Harvest weed seed control
In Australia, controlling weeds at the end of the season became necessary as more weeds were able to survive up to maturation due to herbicide resistance. HWSC systems were specifically developed and optimised for controlling ryegrass in wheat production systems and have had significant success in reducing various weed seed banks in wheat fields. Herbicide-resistant ryegrass populations occur across the wheat-producing regions of Australia, and significant effort is put into finding alternative control options, as well as to prevent complete resistance of populations to sustain herbicide use.

The HWSC systems comprise of the following:

  • Chaff cart: A cart is linked to the back of the harvester to collect weed seeds. The chaff can then be grazed, baled or burnt.
  • Glenvar Bale Direct System: A baler is added to the back of the harvester to collect weed seeds. Bales can be used.
  • Narrow windrow burning: Chaff and straw residue are concentrated during harvesting and then burnt to kill weed seeds.
  • Chaff tramlining and chaff lining: Creates a poor environment for weed emergence as chaff material is concentrated into narrow rows. The material can then be grazed, but care should be taken as mycotoxins may occur in residue.
  • Impact mills: A highly effective chaff processing system, with no need for post-harvest operations. As the only system that fits with conservation agriculture (CA) practices, this approach holds great potential for the Western Cape where CA practices are implemented on most farms.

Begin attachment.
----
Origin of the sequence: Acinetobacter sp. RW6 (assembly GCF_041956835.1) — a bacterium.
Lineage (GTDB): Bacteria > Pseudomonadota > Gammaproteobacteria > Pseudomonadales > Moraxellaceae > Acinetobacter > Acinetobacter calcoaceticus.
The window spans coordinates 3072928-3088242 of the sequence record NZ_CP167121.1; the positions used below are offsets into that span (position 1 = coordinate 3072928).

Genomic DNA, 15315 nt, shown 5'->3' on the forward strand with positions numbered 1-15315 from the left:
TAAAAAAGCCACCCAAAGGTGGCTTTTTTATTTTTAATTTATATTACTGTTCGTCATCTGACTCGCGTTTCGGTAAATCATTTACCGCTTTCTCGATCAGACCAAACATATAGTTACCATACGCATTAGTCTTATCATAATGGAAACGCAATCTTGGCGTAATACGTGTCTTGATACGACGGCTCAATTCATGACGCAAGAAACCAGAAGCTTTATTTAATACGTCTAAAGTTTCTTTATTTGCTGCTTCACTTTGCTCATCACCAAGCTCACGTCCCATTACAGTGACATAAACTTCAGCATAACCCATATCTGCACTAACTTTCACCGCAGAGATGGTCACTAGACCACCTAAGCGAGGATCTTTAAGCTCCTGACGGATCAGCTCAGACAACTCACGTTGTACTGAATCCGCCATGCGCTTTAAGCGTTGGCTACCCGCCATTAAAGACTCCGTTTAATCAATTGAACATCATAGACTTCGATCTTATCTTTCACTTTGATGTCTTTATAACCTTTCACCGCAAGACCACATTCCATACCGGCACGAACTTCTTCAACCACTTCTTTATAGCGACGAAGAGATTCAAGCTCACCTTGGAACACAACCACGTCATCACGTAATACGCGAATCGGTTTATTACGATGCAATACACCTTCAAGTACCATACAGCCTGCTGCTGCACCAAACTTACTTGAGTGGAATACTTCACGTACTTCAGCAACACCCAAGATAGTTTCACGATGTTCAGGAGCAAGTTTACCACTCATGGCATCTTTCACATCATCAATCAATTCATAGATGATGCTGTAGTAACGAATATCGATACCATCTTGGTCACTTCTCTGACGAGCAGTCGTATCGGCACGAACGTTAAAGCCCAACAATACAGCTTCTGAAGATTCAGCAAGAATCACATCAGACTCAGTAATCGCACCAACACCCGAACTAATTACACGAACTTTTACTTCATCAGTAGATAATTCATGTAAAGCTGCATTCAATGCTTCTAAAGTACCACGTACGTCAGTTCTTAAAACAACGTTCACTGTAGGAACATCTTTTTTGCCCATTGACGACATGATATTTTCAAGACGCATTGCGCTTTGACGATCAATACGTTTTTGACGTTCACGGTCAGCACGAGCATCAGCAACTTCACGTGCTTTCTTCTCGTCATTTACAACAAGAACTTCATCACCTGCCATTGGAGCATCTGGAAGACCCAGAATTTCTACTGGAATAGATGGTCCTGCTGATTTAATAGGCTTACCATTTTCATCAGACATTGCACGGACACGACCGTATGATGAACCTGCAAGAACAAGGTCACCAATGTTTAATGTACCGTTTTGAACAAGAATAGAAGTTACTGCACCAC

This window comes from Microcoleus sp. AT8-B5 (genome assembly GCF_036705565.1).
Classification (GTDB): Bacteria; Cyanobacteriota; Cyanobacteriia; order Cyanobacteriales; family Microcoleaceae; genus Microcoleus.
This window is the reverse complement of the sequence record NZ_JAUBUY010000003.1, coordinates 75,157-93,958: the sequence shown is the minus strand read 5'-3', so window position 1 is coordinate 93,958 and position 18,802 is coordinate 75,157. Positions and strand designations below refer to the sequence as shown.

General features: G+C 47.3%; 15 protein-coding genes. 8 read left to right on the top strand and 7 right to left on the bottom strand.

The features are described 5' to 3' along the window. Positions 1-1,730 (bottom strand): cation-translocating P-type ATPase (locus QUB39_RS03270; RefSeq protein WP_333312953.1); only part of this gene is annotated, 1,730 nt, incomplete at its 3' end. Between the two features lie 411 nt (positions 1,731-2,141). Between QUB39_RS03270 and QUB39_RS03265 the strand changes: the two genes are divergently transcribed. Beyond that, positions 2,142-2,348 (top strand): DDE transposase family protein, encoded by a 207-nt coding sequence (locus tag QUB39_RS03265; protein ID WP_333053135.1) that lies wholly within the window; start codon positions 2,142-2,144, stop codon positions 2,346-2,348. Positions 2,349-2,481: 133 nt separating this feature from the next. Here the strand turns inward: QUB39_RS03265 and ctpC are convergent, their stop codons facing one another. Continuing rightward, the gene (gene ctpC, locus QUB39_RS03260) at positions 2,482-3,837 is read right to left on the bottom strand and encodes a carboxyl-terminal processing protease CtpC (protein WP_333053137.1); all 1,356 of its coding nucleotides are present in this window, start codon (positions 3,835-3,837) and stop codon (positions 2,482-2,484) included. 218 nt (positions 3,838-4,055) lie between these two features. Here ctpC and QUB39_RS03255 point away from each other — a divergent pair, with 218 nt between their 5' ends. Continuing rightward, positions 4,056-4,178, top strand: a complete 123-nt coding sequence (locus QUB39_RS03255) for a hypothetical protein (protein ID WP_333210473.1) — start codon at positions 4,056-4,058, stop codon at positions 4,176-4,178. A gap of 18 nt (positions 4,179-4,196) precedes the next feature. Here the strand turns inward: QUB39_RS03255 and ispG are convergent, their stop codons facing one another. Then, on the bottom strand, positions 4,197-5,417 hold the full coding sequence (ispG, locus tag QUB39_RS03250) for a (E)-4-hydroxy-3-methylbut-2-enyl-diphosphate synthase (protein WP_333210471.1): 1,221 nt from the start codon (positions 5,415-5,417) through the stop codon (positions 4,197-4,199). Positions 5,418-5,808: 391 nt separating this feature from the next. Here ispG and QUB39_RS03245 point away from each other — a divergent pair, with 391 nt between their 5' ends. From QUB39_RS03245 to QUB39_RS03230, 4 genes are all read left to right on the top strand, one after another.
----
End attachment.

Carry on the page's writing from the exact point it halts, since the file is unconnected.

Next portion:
Research into adapting HWSC for crops such as soybeans and rice has shown potential for these systems to be useful in reducing weed populations, but factors such as the weed species and its growth parameters need to be considered.

Is HWSC the ultimate answer?
Unfortunately, no. Although Australian producers have seen significant success using HWSC to reduce weed densities, it still needs to be used as part of an integrated control system (i.e. WeedSmart Big 6). Low weed densities are the best insurance against herbicide resistance, and efforts should take place within seasons but also between seasons to keep weed densities low. It should also be said that even when weed densities are low, weed control is still necessary. Depending on the system, significant start-up costs may be needed to enable the HWSC system. Return on investment over multiple years and avoidance of resistance build-up need to be taken into the equation when considering these systems.